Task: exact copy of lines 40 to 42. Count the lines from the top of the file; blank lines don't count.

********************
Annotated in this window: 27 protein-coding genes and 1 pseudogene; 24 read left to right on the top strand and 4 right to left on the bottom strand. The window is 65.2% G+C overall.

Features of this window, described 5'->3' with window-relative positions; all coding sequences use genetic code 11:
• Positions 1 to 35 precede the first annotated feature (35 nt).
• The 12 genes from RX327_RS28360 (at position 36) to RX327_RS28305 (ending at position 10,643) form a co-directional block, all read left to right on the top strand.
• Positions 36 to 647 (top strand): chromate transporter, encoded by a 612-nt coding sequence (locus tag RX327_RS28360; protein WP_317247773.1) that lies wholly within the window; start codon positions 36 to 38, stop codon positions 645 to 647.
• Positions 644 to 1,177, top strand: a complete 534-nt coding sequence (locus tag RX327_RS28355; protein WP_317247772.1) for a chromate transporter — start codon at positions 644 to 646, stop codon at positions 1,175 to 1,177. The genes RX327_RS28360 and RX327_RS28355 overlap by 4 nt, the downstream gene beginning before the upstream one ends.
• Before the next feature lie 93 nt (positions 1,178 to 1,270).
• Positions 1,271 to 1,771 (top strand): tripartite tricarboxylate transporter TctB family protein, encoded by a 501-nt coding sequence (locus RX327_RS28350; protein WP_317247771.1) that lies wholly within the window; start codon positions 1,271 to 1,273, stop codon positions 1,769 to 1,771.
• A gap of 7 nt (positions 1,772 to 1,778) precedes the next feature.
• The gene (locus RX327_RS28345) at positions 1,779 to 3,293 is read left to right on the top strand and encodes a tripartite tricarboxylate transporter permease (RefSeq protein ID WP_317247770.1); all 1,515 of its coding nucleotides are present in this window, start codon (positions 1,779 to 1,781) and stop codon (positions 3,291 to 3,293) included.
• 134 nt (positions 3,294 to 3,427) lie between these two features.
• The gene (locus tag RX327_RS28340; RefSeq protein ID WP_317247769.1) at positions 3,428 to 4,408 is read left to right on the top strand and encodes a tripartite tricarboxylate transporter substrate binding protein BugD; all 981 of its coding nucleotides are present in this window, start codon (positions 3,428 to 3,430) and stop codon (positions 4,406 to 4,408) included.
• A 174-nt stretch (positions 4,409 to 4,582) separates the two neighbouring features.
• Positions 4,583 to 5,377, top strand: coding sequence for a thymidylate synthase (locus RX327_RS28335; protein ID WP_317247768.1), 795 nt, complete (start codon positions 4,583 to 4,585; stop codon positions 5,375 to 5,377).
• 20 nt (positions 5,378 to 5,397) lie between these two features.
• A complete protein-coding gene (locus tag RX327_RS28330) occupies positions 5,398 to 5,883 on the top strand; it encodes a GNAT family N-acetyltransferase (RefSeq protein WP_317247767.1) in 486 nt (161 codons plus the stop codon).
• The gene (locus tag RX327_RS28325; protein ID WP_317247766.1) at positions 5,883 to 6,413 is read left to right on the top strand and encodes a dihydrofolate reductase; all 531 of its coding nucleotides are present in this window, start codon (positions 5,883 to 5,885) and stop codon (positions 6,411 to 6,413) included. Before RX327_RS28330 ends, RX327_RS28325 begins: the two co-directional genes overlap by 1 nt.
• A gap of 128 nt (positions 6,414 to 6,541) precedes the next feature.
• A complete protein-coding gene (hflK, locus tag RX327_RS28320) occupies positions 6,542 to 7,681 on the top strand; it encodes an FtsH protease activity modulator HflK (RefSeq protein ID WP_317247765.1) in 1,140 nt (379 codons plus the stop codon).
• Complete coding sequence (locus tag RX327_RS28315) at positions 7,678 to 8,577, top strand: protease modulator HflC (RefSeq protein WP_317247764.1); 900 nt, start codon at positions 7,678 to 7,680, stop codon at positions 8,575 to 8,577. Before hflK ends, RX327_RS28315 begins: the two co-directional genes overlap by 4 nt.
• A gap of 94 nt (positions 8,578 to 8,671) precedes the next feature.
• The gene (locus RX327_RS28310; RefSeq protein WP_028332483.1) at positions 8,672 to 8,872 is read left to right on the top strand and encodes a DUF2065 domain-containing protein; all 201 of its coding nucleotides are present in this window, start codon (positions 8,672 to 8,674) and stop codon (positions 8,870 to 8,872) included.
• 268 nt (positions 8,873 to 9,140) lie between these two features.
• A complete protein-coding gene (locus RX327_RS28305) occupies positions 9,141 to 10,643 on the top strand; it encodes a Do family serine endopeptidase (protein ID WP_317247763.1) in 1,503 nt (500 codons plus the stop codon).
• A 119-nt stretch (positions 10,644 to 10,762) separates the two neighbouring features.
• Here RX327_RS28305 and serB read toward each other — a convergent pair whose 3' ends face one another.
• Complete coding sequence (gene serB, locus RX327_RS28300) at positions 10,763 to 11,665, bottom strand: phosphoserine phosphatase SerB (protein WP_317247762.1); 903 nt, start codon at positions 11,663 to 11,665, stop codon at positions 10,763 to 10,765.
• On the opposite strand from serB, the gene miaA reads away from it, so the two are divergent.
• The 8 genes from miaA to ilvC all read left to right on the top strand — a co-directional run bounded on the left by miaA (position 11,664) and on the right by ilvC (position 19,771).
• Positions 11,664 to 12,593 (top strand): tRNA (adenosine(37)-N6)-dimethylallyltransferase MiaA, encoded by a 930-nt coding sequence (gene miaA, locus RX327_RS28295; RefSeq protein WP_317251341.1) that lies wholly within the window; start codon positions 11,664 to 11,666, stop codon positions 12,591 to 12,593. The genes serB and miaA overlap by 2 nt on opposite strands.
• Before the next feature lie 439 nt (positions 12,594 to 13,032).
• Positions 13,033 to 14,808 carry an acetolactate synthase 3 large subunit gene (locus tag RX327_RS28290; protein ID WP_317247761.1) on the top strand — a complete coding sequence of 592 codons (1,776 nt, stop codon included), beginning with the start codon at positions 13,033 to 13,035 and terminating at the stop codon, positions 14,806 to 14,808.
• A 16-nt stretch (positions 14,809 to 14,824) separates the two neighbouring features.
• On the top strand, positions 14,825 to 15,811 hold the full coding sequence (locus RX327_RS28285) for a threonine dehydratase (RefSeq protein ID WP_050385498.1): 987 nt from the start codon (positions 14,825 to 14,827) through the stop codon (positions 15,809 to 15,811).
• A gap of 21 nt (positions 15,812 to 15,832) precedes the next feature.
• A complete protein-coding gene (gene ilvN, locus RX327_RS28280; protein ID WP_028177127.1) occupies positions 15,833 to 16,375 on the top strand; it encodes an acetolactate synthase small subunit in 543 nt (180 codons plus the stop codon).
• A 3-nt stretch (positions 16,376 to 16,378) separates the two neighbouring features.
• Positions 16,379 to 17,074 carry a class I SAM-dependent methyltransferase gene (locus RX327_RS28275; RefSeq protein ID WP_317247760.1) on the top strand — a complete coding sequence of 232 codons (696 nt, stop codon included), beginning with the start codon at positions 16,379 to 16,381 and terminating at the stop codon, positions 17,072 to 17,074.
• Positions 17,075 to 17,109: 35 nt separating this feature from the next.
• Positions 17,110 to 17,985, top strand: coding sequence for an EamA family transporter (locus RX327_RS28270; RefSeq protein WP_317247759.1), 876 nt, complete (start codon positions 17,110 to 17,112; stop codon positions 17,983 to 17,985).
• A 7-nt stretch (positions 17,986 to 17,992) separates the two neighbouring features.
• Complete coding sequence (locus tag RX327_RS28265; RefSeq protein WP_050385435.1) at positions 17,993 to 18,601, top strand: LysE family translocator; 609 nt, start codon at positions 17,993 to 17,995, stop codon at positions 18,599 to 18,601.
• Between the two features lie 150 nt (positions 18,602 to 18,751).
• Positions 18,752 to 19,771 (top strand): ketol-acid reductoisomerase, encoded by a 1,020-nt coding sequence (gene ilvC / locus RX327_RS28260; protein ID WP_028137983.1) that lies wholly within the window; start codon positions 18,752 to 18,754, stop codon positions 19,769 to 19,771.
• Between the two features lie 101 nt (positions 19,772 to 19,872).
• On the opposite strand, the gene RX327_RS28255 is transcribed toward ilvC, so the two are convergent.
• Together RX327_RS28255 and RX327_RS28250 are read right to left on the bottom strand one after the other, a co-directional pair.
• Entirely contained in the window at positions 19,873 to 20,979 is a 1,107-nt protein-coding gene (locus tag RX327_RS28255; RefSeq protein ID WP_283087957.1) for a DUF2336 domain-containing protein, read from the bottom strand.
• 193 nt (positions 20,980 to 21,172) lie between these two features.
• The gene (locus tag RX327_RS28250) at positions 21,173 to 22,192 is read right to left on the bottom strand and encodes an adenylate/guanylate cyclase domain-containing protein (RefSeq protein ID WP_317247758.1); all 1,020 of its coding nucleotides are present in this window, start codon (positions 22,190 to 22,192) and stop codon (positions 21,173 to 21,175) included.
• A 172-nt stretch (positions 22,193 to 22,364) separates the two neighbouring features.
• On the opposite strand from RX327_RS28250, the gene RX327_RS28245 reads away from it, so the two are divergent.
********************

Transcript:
• Positions 17,110 to 17,985, top strand: coding sequence for an EamA family transporter (locus RX327_RS28270; RefSeq protein WP_317247759.1), 876 nt, complete (start codon positions 17,110 to 17,112; stop codon positions 17,983 to 17,985).
• A 7-nt stretch (positions 17,986 to 17,992) separates the two neighbouring features.
• Complete coding sequence (locus tag RX327_RS28265; RefSeq protein WP_050385435.1) at positions 17,993 to 18,601, top strand: LysE family translocator; 609 nt, start codon at positions 17,993 to 17,995, stop codon at positions 18,599 to 18,601.